The EU Emissions Trading Scheme (ETS) is a fundamental component of the European Union’s strategy to combat climate change, serving as its primary means to cost-effectively reduce greenhouse gas emissions. It is not only the world’s pioneering carbon market but also the largest.
How Does the EU Emissions Trading Scheme (ETS) Work?
Operating on the cap and trade principle, the EU ETS sets a limit on the total permissible emissions of specific greenhouse gases from covered operators. This cap progressively decreases to drive down overall emissions.
Under this cap, operators can either purchase or allocate emissions allowances, which they can freely trade among themselves. The finite number of available allowances guarantees their intrinsic value. The price signal encourages emissions reduction efforts and encourages investment in innovative, low-carbon technologies. Simultaneously, trading provides flexibility to ensure emissions are minimized where it is most economically feasible.
At the end of each year, operators must surrender sufficient allowances to cover their emissions entirely; otherwise, they face substantial fines. Operators that reduce their emissions can retain surplus allowances for future use or sell them to operators in need.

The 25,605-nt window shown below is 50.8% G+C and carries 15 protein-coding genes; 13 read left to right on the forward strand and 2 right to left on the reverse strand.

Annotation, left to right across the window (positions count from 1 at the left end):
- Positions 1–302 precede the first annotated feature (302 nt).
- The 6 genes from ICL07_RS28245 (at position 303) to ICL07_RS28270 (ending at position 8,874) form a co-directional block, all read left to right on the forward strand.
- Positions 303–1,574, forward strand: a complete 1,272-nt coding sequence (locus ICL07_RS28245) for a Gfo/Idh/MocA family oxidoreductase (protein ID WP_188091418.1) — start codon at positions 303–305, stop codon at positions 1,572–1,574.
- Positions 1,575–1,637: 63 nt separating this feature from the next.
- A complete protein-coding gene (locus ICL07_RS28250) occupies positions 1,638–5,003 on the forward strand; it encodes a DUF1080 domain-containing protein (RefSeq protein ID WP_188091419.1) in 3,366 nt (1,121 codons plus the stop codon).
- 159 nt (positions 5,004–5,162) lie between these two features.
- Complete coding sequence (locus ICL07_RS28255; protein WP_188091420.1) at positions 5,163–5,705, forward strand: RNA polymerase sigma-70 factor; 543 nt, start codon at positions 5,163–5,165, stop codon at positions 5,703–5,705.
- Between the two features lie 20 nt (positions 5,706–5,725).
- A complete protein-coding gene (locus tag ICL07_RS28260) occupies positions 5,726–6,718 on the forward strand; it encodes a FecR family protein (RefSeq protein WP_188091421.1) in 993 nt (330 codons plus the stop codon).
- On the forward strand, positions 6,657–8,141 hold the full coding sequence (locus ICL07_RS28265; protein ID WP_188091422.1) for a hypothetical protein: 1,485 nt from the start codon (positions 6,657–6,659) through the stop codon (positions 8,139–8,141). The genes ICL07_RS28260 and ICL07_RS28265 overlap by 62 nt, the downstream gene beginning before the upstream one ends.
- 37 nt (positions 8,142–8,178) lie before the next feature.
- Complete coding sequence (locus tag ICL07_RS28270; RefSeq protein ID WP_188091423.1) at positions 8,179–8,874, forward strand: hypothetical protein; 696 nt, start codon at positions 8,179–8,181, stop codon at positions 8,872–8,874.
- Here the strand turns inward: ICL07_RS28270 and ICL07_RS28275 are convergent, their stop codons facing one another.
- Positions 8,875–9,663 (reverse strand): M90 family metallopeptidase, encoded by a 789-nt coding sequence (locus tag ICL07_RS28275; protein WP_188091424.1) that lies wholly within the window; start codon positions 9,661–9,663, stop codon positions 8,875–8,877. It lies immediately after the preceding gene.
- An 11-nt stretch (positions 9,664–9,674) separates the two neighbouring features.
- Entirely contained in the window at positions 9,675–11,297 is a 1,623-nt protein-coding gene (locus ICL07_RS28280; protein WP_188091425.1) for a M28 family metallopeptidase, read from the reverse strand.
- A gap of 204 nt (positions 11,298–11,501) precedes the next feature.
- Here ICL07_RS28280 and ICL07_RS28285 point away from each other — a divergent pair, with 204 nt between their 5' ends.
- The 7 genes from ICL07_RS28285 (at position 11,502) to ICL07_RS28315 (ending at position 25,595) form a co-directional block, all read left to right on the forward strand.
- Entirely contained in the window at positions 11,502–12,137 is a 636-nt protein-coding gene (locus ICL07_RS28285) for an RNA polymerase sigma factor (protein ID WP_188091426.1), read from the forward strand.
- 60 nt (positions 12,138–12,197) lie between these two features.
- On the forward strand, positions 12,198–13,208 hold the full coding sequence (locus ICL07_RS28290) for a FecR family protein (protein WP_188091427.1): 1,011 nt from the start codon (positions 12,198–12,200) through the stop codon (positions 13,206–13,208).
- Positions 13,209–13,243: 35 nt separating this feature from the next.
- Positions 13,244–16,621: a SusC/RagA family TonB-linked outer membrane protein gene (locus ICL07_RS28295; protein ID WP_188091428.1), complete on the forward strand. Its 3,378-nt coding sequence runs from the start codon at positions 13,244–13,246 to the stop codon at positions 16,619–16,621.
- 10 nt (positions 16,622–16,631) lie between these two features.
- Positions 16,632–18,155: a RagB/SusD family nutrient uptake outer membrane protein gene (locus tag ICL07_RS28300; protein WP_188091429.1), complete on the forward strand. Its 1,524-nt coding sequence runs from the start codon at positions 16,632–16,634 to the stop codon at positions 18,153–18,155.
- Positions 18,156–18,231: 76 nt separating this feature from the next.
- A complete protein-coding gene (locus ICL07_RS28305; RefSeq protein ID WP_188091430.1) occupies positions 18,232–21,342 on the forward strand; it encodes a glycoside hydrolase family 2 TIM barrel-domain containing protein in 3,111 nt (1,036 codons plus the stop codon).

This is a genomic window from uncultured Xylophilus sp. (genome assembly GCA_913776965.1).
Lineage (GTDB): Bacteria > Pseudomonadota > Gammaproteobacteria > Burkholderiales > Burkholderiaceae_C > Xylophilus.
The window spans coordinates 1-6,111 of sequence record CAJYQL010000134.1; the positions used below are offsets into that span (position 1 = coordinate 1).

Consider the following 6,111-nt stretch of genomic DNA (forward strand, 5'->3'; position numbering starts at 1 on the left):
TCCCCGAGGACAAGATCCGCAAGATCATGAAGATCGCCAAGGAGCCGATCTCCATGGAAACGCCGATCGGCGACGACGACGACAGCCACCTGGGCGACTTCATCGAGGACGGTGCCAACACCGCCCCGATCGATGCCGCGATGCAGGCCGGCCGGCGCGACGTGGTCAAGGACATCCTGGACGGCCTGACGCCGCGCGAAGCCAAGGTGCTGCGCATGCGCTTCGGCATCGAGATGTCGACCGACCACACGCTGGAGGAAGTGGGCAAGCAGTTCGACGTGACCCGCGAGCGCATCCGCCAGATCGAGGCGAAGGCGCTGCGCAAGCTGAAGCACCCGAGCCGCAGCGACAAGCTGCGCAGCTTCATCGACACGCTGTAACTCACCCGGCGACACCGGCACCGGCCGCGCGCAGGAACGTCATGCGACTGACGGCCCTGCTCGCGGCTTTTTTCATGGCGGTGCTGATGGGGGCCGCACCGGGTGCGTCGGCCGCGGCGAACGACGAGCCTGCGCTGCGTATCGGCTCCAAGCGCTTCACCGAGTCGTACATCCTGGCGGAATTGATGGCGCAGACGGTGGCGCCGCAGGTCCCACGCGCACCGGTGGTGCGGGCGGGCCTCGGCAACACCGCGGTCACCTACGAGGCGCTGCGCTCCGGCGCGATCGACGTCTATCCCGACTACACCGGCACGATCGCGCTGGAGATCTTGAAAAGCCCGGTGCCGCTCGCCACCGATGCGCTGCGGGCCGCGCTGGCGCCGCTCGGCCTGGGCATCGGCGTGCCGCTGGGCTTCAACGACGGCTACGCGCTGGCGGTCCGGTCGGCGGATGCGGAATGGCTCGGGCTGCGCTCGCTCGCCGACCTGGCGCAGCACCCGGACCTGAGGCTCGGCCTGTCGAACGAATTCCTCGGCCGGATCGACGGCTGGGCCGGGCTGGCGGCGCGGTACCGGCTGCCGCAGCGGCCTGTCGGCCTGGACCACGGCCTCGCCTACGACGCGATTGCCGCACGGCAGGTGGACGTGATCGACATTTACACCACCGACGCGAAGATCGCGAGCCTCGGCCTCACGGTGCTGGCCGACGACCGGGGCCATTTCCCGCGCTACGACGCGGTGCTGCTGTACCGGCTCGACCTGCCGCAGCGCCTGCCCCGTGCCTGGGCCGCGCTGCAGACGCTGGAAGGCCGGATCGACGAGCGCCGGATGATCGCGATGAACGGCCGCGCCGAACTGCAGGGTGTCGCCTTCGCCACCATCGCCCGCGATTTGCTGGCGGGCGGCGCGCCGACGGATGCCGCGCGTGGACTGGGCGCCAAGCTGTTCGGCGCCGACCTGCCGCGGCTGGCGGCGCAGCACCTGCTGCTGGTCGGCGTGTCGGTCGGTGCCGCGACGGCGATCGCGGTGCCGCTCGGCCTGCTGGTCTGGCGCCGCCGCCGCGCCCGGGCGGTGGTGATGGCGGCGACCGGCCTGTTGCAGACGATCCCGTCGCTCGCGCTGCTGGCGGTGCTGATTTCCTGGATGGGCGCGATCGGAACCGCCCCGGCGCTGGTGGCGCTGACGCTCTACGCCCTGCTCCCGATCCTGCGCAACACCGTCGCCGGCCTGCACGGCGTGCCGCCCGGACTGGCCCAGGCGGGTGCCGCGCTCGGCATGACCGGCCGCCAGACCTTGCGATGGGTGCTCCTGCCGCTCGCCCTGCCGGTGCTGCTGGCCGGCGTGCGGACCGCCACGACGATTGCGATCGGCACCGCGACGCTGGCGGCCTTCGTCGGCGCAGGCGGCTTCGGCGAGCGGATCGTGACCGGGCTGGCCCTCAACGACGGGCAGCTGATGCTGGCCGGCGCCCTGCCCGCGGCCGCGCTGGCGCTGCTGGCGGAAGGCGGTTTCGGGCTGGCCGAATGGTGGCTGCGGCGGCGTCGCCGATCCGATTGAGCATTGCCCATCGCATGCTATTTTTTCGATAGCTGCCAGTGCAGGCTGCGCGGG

Proceeds from allowance sales in the EU ETS primarily contribute to the budgets of Member States. Additionally, allowances are auctioned to provide funding for the advancement of low-carbon technologies and the energy transition through the Innovation Fund and the Modernisation Fund.
Which Sectors and Gases Does the EU Emissions Trading Scheme (ETS) Cover?
The EU ETS encompasses various sectors and gases, primarily focusing on emissions that can be accurately measured, reported, and verified. These sectors include carbon dioxide (CO2) emissions from electricity generation, energy-intensive industries such as oil refineries, steel production, and the manufacturing of various materials. It also includes aviation within the European Economic Area, maritime transport, nitrous oxide (N2O) emissions from specific chemical production processes, and perfluorocarbons (PFCs) from aluminum production.
Participation in the EU ETS is mandatory for companies in these sectors, with certain size thresholds and exemptions in specific cases, such as small installations with emissions reduction measures and limitations on aviation emissions until at least December 31, 2026.
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